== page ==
Assume that the magnitude of the residual magnetization J in the structure of FIG. 2 is equal to the magnitude Jo of the magnetization of the magnetic material of FIG. 1. Then by virtue of Eqs 1, 2, the elevation of wo of the lines O=1 is related to the dimension yo of the magnet cavity by ##EQU1##

As previously stated, the interface between termination and cylindrical section must be a plane surface perpendicular to the z axis. Assume that this surface coincides with the plane

w=-wo 

in FIG. 2. A transition structure of magnetic material must fill the space around the end structure of FIG. 2 between the planes w=0 and w=-wo. The magnetization of the transition structure must generate a transition configuration of magnetic field between the field in the cylinder and the field in the end structure.

In order to present the design of the transition structure in a quantitative way, assume the example of FIG. 3 where the magnet is designed around a square cross-section s1 for a value of M ##EQU2##

In this particular case S2 also is a square cross-section and the side of S2 is equal to √2 times the side of s1. FIG. 4 shows the first quadrant of the cross section of FIG. 3, with the orientation of the magnetization J in the four elements of magnetic material. One has ##EQU3## values of J3, J4 are given by the vector diagram of FIG. The four magnetization vectors have the same amplitude Jo. FIG. 5 also shows the values of the magnetic induction B in the first quadrant. One has

Boo Hoo H2 

B2o H3o H3 

Two lines of flux of B in the cross-section of the cylindrical magnet of FIG. 3 are shown in FIG. 6. FIG. 7 shows one half of the end structure of FIG. 2 located in the y>0 region. FIG. 8 shows the end structure (1) removed from the transition structure (2). The details of the transition structure are shown in the following FIG. 9-10-11.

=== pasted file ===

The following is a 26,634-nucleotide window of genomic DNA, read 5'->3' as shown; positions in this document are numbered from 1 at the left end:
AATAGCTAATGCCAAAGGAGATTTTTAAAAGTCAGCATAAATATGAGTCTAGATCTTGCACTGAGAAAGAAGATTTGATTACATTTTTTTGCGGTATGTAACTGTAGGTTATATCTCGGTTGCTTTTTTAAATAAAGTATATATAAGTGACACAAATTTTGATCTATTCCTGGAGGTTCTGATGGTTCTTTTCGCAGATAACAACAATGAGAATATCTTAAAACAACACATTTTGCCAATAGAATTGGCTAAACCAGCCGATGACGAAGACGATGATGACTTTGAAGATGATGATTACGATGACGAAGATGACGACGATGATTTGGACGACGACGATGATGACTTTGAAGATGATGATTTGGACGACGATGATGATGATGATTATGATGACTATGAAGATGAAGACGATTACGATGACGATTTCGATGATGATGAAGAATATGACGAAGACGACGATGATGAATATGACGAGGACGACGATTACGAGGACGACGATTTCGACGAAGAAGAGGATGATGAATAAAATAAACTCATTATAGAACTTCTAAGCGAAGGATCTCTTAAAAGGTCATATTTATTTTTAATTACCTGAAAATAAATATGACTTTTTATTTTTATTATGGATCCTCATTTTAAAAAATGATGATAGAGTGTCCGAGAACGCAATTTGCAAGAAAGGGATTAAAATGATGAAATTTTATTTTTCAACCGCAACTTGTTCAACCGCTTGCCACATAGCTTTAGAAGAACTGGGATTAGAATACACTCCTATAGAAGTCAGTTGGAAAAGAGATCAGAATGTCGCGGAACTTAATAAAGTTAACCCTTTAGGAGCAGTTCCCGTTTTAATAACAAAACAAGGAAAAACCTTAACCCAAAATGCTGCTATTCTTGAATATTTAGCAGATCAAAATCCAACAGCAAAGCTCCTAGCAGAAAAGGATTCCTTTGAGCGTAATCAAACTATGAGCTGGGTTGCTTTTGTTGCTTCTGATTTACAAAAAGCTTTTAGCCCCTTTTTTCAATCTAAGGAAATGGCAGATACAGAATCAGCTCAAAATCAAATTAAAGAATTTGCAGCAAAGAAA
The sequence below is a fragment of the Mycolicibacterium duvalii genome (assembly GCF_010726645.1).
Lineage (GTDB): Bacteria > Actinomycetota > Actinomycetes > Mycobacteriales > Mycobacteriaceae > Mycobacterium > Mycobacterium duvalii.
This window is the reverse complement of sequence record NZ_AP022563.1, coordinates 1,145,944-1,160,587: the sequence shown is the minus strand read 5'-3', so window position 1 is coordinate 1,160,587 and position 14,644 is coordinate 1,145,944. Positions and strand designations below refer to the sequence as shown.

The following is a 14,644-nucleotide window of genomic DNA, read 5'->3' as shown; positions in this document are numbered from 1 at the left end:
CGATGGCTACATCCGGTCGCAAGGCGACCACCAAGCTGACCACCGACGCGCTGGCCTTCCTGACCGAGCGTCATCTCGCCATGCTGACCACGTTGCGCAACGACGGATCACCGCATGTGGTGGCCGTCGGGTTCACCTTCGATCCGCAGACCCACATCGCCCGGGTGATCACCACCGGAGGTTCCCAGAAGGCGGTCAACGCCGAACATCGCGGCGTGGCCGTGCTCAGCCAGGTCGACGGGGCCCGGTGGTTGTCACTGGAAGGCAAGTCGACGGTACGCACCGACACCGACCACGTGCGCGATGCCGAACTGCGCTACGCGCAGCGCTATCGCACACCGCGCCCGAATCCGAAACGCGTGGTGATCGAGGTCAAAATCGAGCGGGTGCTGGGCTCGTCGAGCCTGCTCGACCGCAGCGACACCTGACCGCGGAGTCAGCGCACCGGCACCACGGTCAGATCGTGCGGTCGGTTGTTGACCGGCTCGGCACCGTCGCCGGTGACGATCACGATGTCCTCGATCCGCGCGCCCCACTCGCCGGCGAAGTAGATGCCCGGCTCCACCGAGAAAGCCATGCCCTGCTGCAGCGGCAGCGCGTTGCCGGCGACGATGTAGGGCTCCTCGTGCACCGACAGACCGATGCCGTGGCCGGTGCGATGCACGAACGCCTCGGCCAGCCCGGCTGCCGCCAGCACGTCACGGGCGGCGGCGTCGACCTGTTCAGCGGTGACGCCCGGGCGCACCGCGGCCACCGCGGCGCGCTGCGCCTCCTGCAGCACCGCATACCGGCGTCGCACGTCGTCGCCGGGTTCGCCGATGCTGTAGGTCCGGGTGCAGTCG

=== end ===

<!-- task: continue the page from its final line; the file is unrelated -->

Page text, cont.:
The basic difference in the magnetization of the two components of the termination is that the elements of the end structure are magnetized along the z axis, while the elements of the transition structure are magnetized in a plane perpendicular to the z axis. One component of the transition structure establishes the interface with the internal cavity of the magnet. In the first quadrant of the magnet cross-section, this component also matches the boundary condition with the element of magnetization J2. This component is shown in FIG. 9 removed from the end structure and it is shown again in FIG. 10 removed from the other elements of the transition structure. Its magnetization Ji is oriented in the negative direction of the y axis and its magnitude is related to the magnitude Jo of the magnetization in FIG. 4 by the equation

Ji =MJo 

FIG. 11 shows the exploded view of the ring structure of FIG. 10, which interfaces with the magnetic elements of the cylindrical section of the magnet.

Because H1 =H3 in the example of FIG. 3, only one value of magnetization Jei, as shown in FIG. 11, is required to match the boundary conditions between the transition unit and the elements of the cylindrical structure with magnetizations J1 and J3. Obviously the same consideration applies to the four quadrants of the cross-section, leading to the two elements of the transition unit with magnetization Jei, Je4. Vectors Jei, Je4 are oriented in the positive direction of the y axis and their magnitude is

Je1 =Je4 =Je =(1-K)Jo 

In FIG. 11, the pentahedron with magnetization Je matches the boundary condition with the element of FIG. 6 with magnetization J4. Vector Je2 is oriented in the positive direction of the x axis and its magnitude is

Je2 =(1-K)Jo 

Because of symmetry conditions, the other three elements which complete the transition unit are magnetized with magnetizations Je3, Je5, Je6 which satisfy the conditions

Je3 =-Je5 =Je6 =-Je2 

Thus the cylindrical section of FIG. 3, terminated at both ends with the structure of FIG. 8, generates a uniform magnetic field Ho inside the cylindrical cavity, and no magnetic field outside of the magnet.

As previously stated, a magnet designed for clinical applications must be partially open to accept a patient. One end of the cylindrical section can still be closed with the termination described in the previous section, if the magnet is designed for a NMR head scanner, as indicated by the schematic of FIG. 12, where center C of the region of interest is close to the center of the brain.

Assume that the magnet is opened through the termination as shown in the schematic of FIG. 13 and assume that the opening goes through the elements of the termination shown in FIG. 8 only. Thus the opening is smaller or equal to the cross-section of the cylindrical structure of the magnet.

The field distortion resulting from the opening of FIG. 13, is given by the field generated by a distribution of magnetic surface charges equal and opposite to the charges induced by the magnetization vectors J, -J and Ji computed in Section 2a at the interfaces of the elements of FIG. 8 within the opening.